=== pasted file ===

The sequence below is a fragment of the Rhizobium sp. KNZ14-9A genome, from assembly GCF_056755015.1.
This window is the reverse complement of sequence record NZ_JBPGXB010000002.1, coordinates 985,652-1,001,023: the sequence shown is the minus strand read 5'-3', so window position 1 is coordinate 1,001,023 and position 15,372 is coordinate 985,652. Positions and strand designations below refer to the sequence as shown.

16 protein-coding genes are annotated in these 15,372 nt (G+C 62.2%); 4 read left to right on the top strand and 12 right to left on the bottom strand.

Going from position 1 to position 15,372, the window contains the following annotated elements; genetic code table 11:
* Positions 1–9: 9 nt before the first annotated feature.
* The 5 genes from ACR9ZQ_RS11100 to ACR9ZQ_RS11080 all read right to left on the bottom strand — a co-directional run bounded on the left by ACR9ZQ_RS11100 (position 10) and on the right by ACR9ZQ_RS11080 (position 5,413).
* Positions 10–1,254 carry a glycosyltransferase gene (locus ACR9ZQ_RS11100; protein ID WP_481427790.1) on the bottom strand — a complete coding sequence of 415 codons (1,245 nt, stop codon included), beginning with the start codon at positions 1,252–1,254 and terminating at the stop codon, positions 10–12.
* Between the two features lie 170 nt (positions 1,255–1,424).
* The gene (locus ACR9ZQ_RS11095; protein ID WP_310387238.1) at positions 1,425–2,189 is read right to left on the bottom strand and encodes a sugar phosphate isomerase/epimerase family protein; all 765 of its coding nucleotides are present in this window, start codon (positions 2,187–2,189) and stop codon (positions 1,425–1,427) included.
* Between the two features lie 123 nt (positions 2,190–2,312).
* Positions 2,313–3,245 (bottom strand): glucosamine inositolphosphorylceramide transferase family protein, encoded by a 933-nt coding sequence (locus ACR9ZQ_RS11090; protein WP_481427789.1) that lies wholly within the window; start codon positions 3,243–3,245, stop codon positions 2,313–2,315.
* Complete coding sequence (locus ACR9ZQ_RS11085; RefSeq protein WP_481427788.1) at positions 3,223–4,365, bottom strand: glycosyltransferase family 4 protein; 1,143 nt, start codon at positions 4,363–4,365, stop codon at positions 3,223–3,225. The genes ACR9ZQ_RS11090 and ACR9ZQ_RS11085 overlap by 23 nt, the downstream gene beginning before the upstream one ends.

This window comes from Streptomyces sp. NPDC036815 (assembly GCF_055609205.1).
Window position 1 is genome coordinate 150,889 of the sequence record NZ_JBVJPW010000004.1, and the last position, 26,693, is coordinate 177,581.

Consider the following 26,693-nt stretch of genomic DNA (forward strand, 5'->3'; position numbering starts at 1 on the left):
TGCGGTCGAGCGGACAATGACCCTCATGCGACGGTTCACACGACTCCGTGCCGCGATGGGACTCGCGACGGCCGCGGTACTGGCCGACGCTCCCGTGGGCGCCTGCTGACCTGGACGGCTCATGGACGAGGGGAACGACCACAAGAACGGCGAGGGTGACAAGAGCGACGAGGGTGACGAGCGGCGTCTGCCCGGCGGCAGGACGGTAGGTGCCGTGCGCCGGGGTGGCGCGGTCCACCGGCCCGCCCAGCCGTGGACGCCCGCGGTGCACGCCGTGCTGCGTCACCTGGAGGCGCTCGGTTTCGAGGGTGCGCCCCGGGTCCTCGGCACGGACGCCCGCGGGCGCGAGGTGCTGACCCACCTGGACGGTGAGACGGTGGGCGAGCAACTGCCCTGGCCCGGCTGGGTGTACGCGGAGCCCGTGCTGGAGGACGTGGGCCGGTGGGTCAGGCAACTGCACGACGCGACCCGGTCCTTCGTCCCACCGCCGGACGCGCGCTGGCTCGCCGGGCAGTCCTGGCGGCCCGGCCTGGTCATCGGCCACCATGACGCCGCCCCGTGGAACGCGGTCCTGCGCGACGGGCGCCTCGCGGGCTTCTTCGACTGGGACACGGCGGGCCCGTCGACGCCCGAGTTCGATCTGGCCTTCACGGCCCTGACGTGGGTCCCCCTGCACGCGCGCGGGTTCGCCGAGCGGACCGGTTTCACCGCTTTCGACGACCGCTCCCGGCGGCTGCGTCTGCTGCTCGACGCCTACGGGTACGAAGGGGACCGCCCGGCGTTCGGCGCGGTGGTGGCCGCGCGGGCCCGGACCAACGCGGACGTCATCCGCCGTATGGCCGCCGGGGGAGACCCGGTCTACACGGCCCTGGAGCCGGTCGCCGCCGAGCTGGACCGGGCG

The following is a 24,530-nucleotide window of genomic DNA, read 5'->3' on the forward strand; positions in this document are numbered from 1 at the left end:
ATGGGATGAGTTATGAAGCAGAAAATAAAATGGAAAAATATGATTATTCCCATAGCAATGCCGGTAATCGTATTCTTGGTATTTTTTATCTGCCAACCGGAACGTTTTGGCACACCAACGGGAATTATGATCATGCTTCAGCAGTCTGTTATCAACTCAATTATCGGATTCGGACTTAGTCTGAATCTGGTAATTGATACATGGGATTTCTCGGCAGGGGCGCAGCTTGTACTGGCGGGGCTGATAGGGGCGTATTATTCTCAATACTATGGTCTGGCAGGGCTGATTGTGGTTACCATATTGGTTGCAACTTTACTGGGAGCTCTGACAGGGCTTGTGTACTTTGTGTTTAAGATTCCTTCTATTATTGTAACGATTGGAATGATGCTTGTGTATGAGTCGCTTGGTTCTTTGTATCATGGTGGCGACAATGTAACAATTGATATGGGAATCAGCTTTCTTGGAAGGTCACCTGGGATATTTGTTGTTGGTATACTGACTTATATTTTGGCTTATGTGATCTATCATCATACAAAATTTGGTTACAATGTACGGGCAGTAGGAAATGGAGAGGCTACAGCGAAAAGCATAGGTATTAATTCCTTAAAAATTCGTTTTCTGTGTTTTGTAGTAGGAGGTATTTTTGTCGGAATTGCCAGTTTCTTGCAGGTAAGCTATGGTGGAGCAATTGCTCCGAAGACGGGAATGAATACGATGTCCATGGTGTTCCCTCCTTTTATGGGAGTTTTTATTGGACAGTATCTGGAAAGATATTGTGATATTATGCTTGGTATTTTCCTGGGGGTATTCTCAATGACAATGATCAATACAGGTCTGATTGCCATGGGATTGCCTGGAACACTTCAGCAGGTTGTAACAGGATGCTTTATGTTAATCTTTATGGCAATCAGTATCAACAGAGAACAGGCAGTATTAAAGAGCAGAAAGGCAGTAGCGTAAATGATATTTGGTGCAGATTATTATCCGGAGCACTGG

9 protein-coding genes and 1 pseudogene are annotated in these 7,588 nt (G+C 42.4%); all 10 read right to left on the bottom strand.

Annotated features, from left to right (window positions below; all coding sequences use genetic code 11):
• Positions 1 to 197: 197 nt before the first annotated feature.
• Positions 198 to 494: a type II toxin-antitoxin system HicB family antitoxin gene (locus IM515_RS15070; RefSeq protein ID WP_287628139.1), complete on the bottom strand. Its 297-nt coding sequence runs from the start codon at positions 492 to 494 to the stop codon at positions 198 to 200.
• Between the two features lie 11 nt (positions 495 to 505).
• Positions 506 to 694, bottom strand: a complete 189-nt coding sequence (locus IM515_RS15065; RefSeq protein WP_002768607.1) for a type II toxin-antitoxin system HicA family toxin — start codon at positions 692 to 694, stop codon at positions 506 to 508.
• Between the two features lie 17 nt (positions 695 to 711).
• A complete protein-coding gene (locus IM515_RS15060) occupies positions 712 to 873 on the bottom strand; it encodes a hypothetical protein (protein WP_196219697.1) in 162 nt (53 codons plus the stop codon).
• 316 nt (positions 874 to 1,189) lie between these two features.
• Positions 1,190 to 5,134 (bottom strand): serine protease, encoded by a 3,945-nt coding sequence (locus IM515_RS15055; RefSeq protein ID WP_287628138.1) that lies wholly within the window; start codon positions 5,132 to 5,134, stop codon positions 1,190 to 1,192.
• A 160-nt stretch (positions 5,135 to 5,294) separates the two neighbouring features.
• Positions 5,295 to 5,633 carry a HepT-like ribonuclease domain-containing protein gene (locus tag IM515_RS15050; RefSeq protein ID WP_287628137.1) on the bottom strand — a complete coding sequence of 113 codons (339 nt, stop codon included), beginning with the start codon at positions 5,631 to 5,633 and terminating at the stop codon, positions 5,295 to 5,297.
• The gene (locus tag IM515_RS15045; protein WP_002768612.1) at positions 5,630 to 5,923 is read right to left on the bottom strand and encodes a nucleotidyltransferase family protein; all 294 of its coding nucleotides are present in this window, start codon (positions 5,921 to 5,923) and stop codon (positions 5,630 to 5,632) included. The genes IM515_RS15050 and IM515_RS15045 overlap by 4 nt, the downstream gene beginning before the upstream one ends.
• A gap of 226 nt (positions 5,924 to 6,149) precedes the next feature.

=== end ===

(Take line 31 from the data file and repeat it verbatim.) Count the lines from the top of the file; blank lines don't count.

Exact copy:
• The gene (locus tag IM515_RS15045; protein WP_002768612.1) at positions 5,630 to 5,923 is read right to left on the bottom strand and encodes a nucleotidyltransferase family protein; all 294 of its coding nucleotides are present in this window, start codon (positions 5,921 to 5,923) and stop codon (positions 5,630 to 5,632) included. The genes IM515_RS15050 and IM515_RS15045 overlap by 4 nt, the downstream gene beginning before the upstream one ends.